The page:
Research roadmap for main breaks

Samuel Ariaratnam, John Matthews

Research output: Chapter in Book/Report/Conference proceedingConference contribution


The need for investments in water infrastructure has been greatly publicized by the US EPA, WaterRF, ASCE, and many researchers, yet interest from the general public remains limited unless communities have been adversely affected. One of the more devastating effects of an aging potable water system is water main breaks. Main breaks are also a primary indicator of the condition of a distribution system due to their impact on system integrity, pressure and other operational parameters (Friedman et al., 2010). Recent studies estimate that water utilities maintain more than 2 million miles of distribution system mains in the US (EPA, 2006). The US EPA reports that there are an estimated 240,000 main breaks/year (~650/day) in the US (EPA, 2007) and other studies suggest that between 700 and 850 water main breaks occur each day in North America totaling more than $3B annually in repair costs (Water Main Break Clock, 2011). The significance of main breaks to water utilities includes several factors including but not limited to: (1) sudden and significant losses of water and pressure; (2) serious health or drinking water quality effects to customers; (3) other adverse effects to critical customers; and (4) major damage to the surroundings (Royer, 2005). This paper describes a WaterRF funded project and provides state-ofpractice in water main research and a recommended research roadmap to better understand main breaks.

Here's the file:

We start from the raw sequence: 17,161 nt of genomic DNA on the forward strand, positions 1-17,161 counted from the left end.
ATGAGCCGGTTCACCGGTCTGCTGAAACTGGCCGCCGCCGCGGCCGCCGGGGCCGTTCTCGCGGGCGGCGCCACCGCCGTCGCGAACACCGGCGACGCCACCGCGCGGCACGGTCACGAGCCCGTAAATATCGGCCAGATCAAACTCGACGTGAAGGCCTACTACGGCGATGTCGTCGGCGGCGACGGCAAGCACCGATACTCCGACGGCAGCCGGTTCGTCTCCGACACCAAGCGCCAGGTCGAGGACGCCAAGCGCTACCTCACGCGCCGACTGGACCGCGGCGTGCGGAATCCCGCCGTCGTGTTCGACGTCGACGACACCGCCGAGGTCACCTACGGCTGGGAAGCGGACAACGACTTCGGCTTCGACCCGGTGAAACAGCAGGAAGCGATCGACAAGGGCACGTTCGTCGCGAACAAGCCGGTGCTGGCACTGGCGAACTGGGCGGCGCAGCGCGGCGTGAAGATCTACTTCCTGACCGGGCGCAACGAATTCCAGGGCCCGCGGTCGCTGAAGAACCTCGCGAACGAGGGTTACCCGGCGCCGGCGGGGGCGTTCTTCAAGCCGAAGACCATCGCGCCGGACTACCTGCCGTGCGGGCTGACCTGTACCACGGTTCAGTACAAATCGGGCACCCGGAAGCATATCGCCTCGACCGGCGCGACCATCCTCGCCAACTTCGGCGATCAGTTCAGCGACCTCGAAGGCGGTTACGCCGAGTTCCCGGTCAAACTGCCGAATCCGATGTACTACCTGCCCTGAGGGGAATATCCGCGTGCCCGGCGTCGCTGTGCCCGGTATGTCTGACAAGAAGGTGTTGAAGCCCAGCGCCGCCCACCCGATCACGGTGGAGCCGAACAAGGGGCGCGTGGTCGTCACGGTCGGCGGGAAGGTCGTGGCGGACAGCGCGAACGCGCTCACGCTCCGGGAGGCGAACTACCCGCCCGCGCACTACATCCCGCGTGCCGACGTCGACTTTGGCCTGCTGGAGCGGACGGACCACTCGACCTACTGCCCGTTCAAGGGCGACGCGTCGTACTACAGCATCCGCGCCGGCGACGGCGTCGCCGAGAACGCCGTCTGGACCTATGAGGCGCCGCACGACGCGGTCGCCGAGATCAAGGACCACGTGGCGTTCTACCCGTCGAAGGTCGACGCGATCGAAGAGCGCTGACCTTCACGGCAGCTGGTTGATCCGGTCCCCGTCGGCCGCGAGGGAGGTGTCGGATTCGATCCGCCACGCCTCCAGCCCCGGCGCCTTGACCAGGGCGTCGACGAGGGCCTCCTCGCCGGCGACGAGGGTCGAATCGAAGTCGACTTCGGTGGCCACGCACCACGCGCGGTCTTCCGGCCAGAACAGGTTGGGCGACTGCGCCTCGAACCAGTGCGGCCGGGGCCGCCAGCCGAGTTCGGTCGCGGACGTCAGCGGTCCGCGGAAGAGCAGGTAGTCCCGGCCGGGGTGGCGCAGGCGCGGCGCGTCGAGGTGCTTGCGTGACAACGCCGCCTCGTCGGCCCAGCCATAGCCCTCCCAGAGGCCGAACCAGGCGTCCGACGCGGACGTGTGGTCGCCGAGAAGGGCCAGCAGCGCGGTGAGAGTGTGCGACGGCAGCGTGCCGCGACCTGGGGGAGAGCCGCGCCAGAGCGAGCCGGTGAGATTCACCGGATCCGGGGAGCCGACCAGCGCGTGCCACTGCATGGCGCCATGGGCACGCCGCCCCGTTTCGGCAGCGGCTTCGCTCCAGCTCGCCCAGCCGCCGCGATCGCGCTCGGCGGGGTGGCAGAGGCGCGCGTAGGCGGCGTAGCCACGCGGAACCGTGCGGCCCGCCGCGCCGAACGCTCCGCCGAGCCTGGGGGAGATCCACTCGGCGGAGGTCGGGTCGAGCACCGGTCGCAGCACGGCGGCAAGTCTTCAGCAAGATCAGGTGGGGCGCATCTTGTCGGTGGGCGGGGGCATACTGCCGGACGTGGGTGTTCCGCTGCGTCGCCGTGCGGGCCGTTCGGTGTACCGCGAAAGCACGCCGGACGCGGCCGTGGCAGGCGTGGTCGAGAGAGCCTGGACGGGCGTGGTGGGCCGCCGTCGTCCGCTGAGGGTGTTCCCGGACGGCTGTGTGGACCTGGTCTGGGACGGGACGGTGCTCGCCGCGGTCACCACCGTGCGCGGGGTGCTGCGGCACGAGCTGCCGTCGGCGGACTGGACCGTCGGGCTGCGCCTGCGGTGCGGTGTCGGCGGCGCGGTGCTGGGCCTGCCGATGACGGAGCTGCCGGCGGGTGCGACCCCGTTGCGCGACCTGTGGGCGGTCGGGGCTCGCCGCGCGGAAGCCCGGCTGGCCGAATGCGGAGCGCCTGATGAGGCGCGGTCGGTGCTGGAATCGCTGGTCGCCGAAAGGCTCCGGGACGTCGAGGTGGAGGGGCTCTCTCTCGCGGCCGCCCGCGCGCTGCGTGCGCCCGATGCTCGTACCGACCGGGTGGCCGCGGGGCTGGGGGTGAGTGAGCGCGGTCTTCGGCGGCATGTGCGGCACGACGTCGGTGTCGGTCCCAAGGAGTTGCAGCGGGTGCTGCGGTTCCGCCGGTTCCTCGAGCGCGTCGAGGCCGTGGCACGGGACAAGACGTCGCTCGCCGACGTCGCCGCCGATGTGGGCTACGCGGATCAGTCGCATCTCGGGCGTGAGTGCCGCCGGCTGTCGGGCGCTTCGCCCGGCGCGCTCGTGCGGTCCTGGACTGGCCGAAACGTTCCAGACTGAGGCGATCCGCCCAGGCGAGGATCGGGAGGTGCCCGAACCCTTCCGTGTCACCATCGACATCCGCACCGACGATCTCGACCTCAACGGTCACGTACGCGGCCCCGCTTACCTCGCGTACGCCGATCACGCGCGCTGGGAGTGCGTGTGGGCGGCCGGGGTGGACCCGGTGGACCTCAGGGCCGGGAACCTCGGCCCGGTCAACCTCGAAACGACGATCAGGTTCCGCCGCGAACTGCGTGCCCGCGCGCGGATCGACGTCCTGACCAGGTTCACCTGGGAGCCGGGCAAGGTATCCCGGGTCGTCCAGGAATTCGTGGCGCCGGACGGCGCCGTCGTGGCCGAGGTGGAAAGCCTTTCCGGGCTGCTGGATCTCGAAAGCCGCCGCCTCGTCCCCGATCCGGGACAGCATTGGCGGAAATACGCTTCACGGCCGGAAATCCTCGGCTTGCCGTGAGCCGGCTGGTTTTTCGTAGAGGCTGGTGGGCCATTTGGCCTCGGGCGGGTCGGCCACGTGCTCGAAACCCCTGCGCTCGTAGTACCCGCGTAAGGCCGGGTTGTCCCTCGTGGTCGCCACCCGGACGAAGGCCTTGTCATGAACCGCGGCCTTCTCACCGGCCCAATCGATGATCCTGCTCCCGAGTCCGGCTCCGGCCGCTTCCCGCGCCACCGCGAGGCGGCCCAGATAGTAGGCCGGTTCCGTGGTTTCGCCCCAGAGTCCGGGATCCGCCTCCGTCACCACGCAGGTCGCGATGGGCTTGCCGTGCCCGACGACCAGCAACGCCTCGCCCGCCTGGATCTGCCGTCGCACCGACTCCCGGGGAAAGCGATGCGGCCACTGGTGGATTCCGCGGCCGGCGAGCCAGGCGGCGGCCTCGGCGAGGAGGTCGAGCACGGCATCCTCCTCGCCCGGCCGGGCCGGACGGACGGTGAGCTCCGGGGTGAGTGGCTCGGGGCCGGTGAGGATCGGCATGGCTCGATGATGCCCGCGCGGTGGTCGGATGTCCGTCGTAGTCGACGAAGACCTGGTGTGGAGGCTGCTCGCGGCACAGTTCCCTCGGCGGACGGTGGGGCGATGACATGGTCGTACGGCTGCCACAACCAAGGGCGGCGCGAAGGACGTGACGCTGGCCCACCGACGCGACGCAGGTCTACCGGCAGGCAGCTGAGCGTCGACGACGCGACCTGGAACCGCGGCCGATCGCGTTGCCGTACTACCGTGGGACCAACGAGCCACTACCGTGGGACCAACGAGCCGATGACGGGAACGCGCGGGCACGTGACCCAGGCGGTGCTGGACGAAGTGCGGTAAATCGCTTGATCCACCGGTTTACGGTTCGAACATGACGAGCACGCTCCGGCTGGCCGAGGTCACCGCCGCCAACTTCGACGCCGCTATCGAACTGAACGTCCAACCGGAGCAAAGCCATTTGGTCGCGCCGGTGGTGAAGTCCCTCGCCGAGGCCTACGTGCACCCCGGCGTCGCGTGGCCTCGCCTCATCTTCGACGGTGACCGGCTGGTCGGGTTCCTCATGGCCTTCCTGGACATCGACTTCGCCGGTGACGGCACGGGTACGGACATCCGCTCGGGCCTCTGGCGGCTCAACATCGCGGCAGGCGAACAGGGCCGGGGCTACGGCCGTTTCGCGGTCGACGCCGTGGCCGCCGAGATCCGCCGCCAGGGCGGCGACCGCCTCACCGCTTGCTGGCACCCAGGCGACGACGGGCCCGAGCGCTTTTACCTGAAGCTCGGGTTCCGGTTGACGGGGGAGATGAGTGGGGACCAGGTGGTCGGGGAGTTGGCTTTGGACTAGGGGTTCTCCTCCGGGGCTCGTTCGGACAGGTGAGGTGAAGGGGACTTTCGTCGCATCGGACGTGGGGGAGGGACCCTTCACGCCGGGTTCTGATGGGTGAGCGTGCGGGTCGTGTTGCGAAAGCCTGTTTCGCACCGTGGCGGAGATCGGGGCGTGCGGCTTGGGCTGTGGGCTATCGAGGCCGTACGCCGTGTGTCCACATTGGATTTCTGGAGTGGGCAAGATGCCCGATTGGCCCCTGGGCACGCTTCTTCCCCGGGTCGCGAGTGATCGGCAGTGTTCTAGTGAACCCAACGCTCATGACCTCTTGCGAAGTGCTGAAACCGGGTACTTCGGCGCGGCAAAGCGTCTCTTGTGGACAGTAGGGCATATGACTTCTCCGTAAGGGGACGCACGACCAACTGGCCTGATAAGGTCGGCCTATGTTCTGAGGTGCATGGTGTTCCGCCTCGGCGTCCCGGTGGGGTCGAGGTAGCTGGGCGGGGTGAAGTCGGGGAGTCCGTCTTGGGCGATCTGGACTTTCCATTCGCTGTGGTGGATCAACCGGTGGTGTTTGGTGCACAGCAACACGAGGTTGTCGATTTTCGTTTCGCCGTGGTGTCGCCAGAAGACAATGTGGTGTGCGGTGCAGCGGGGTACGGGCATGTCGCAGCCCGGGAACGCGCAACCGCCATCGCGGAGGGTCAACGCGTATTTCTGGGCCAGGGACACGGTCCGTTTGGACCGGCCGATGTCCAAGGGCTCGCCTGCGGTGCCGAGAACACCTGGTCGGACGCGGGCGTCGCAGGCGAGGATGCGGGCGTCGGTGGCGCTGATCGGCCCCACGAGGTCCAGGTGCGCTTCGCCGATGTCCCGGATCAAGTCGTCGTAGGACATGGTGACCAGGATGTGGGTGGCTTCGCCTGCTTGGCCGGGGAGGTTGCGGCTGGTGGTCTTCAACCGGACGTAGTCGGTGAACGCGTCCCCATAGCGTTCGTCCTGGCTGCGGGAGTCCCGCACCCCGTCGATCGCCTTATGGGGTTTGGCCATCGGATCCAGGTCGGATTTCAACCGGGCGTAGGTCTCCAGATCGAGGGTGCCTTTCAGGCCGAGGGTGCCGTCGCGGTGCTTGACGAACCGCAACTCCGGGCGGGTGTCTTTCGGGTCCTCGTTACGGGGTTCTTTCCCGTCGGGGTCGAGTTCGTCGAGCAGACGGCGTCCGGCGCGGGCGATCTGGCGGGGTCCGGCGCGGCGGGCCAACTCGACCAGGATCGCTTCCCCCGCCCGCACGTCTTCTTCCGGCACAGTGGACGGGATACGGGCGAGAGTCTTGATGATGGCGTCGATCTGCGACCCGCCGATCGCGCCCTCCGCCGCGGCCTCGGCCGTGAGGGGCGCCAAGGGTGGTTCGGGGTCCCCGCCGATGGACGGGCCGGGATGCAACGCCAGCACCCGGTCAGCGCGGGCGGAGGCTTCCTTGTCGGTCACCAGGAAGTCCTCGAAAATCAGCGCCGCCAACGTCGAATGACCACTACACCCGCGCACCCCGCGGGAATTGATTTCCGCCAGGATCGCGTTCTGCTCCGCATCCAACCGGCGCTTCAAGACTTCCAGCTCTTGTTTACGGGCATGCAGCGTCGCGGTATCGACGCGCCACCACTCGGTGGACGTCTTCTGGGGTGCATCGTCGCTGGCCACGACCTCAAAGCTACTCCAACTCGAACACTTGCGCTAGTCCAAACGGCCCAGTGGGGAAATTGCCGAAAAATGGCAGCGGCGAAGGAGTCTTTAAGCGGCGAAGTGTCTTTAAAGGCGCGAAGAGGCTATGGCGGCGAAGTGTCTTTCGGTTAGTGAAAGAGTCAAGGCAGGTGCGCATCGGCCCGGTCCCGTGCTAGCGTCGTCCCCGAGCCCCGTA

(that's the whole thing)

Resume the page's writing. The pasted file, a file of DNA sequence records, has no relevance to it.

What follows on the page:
Original languageEnglish (US)
Title of host publicationInternational Society for Trenchless Technology - 31st NO-DIG International Conference and Exhibition, NO-DIG Down Under 2013
PublisherInternational Society for Trenchless Technology
Number of pages11
StatePublished - 2013
Event31st No-Dig International Conference and Exhibition, No-Dig DownUnder 2013 - Sydney, Australia
Duration: Sep 1 2013Sep 4 2013


Other31st No-Dig International Conference and Exhibition, No-Dig DownUnder 2013

ASJC Scopus subject areas

  • Geology
  • Geophysics
  • Geotechnical Engineering and Engineering Geology
  • Civil and Structural Engineering
  • Mechanical Engineering
  • Building and Construction


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